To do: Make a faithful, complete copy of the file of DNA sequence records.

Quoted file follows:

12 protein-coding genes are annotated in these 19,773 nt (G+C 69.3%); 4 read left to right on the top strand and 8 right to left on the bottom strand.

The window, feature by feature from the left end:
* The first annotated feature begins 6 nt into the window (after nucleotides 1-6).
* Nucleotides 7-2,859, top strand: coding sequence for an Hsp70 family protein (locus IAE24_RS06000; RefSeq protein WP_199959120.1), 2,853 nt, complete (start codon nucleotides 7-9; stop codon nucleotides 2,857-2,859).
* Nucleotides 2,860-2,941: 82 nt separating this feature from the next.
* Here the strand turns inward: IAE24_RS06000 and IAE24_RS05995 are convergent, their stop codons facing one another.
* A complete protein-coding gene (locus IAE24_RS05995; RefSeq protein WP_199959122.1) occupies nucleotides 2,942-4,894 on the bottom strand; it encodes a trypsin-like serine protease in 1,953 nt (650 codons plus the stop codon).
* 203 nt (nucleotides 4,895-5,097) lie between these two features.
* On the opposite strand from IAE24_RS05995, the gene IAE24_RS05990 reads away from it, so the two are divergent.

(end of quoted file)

12 protein-coding genes are annotated in these 19,773 nt (G+C 69.3%); 4 read left to right on the top strand and 8 right to left on the bottom strand.

The window, feature by feature from the left end:
* The first annotated feature begins 6 nt into the window (after nucleotides 1-6).
* Nucleotides 7-2,859, top strand: coding sequence for an Hsp70 family protein (locus IAE24_RS06000; RefSeq protein WP_199959120.1), 2,853 nt, complete (start codon nucleotides 7-9; stop codon nucleotides 2,857-2,859).
* Nucleotides 2,860-2,941: 82 nt separating this feature from the next.
* Here the strand turns inward: IAE24_RS06000 and IAE24_RS05995 are convergent, their stop codons facing one another.
* A complete protein-coding gene (locus IAE24_RS05995; RefSeq protein WP_199959122.1) occupies nucleotides 2,942-4,894 on the bottom strand; it encodes a trypsin-like serine protease in 1,953 nt (650 codons plus the stop codon).
* 203 nt (nucleotides 4,895-5,097) lie between these two features.
* On the opposite strand from IAE24_RS05995, the gene IAE24_RS05990 reads away from it, so the two are divergent.